How Can We Be So Wrong About Professional Development?

8 ways workshops fail and how Japan gets it right

Japanese teachers working together in a research lesson study. (Photo: Akihiko Takahashi, courtesy of American RadioWorks)

By now, it’s pretty clear to everyone involved: good professional development is something every educator wants and needs, but few experience PD that is rich, deep, and meaningful.

In a 2013 report called “Teaching the Teacher: Effective Professional Development in an Era of High Stakes Accountability,” the Center for Public Education (CTE) called the mainstay one-stop workshop model “abysmal.”

Stanford University’s Linda Darling-Hammond and the School Redesign Network (SRN) said in 2009’s “Professional Learning in the Learning Profession” that an event that “involved a limited amount of professional development (ranging from 5 to 14 hours) showed no statistically significant effect on learning.”

Despite those findings, and the accompanying research that defines what good professional development looks like, the one-stop workshop remains the most common. And as you’ll see below, two of the most effective PD activities — research and coaching — lag way behind.

According to a National Staff Development Council report by Stanford’s School Redesign Network, a majority of teacher staff development is through the workshop model, widely deemed by researchers and educators alike to have limited value.

Want good PD? Look for these 8 characteristics

Let’s take a look at the characteristics that both the Center for Public Education and the School Redesign Network have established as the standards for good PD. Then we’ll look at a successful model long used by Japan’s educators that fulfills each of them.

  1. The duration of professional development must be significant and ongoing to allow time for teachers to learn a new strategy and grapple with implementation.

Some studies have concluded that teachers may need as many as 50 hours of instruction, practice, and coaching before a new teaching strategy is mastered and implemented in class. — The Center for Public Education

2. There must be support for a teacher during the implementation stage that addresses the specific challenges of changing classroom practice.

3. Teachers’ initial exposure to a concept should not be passive, but rather should engage teachers through varied approaches so they can participate actively in making sense of a new practice.

4. Modeling has been found to be highly effective in helping teachers understand a new practice.

On average, it takes 20 separate instances of practice for a teacher to master a new skill, and this number may increase if a skill is exceptionally complex. — The Center for Public Education

5. The content presented to teachers shouldn’t be generic, but instead specific to the discipline (for middle school and high school teachers) or grade-level (for elementary school teachers).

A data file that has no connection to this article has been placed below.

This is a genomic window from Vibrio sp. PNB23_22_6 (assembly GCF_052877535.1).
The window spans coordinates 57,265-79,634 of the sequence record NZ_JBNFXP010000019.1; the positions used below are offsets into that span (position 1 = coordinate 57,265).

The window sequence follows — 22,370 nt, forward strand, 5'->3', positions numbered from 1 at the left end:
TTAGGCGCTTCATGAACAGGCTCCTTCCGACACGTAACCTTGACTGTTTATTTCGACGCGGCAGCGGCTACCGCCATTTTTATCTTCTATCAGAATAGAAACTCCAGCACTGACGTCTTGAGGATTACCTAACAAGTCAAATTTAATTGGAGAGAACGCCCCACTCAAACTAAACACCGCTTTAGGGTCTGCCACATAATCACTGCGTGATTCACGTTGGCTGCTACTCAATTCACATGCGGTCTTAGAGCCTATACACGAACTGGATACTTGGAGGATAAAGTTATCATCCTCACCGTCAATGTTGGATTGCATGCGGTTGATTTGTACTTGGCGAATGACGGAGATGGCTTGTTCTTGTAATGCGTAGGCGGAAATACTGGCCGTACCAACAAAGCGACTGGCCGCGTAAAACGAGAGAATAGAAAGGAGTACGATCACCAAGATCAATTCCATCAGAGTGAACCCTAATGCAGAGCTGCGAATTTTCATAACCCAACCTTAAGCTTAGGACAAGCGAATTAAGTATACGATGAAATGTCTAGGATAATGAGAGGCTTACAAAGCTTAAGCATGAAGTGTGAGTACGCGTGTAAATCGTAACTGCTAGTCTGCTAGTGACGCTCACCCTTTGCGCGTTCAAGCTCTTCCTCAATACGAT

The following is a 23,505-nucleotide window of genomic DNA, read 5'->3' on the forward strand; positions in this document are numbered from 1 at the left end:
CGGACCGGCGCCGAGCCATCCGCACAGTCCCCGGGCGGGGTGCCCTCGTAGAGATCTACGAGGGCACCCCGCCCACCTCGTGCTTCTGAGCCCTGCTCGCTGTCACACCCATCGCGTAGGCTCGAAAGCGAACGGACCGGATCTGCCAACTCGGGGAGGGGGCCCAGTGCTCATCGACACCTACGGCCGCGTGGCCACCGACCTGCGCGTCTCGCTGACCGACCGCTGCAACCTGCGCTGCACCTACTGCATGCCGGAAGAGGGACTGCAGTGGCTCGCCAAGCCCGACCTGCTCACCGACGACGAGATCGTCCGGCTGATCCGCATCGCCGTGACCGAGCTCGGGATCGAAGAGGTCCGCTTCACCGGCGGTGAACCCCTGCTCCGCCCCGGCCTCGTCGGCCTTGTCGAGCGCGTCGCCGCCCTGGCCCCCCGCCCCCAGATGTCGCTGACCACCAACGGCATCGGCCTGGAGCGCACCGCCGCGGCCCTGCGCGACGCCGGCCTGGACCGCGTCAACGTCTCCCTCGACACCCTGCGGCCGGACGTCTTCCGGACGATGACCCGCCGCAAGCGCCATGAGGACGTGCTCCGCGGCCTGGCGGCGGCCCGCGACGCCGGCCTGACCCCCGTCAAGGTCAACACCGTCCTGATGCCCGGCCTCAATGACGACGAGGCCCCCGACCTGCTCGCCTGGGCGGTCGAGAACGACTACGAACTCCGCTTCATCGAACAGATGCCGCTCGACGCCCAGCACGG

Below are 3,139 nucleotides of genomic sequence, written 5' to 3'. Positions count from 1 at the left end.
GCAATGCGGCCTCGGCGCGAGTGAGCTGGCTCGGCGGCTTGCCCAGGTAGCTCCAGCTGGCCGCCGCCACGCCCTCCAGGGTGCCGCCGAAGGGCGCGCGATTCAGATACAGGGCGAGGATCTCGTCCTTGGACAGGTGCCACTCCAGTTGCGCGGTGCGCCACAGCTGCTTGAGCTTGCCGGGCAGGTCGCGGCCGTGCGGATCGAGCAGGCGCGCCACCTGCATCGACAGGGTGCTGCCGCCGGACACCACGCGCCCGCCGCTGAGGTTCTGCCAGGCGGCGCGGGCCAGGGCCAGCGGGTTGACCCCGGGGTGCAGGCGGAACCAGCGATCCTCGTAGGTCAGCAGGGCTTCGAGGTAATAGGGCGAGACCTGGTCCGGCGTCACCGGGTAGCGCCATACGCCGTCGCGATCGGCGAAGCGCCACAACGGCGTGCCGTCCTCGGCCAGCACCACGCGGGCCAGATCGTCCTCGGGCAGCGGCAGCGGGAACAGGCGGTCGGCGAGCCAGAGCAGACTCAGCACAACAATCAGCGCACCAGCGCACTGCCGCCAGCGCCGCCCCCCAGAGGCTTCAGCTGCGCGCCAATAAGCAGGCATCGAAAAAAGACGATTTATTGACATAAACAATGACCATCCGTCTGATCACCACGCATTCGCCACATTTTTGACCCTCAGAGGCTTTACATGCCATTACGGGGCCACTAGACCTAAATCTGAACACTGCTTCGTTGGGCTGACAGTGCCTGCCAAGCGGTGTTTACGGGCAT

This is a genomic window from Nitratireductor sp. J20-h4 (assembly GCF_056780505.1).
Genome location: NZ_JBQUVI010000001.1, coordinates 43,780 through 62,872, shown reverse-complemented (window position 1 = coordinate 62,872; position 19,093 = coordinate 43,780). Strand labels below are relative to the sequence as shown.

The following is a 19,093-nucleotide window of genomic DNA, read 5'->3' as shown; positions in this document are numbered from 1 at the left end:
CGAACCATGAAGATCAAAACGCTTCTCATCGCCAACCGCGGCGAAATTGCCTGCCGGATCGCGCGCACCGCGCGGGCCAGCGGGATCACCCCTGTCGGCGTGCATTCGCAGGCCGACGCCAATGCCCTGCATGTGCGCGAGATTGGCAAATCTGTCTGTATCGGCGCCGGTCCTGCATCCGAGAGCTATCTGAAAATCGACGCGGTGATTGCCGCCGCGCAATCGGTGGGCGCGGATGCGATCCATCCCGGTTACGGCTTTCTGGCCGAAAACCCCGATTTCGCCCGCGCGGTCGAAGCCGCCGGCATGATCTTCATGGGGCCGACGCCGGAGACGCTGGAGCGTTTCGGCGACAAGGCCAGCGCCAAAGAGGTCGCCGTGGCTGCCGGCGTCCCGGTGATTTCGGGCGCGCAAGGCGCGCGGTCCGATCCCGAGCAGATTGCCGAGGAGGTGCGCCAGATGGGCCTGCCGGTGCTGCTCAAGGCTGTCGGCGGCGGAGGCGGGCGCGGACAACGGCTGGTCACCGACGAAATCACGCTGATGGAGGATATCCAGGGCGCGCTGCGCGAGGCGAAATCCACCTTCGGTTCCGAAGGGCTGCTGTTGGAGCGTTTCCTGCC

6. Professional development should focus on student learning and address the teaching of specific curriculum content.

7. Professional development should align with school improvement priorities and goals.

8. Professional development should build strong working relationships among teachers.

Deep, meaningful PD — Japan’s lesson study model

It’s not drive-by and it’s definitely not sit-and-get PD — Japan’s lesson study model is embedded, long-term, collegial, specific, and student focused. This one model meets every one of the eight standards listed above.

Read this story on Japan’s lesson study and learn how and why it’s the opposite of the one-day workshops you’ve attended.

Here’s a simple 5-step example of how one might work:

1. Four to six teachers gather to solve a teaching problem that is common to them all.

2. They dig into the latest education research to discover why the problem exists and study why existing methods aren’t working.

3. One teacher delivers the research lesson as the other group members observe all aspects of the lesson, take notes, and perhaps video or audio tape.

Japanese teachers doing lesson study at Oshihara Elementary School in Japan, June 2012. (Photo: Tom McDougal, courtesy of American RadioWorks)

4. During the lesson, the other group members gather and observe evidence. They don’t focus on the teacher’s performance, instead, they look to the students to determine what’s working and what isn’t.

Watch five teachers go through the lesson study process.

5. Follow-up can take weeks or months as group members meet after the lesson to dig deep and refine it, and even study the revised version to further improve it.

Sue Wilder, a national education consultant at the Developmental Studies Center introduced lesson study this way to a group of American teachers: “We are going to work on a lesson and it’s going to be the best lesson we can prepare based on what we know right now and we’re going to try it out.

“Then we’re going spend the time really collecting data on the students and then we’re going to come back and analyze that data and see what in the lesson worked and what in the lesson might we do differently in order to get the desired outcome.” Watch Wilder go through the lesson study process with a group of American teachers in the video.

“Using lesson study to plan lessons is a really powerful way to bring teachers together to plan lessons that they really can’t do on their own,” explains Peter Brunn, director of professional development for the Center for the Collaborative Classroom. “Lesson study allows the teacher to sit with colleagues to reflect on one specific lesson in time and use that as an opportunity to grow their thinking about teaching and learning.”

Have you participated in professional development as deep and thoughtful as lesson study? Tell us in the comments below.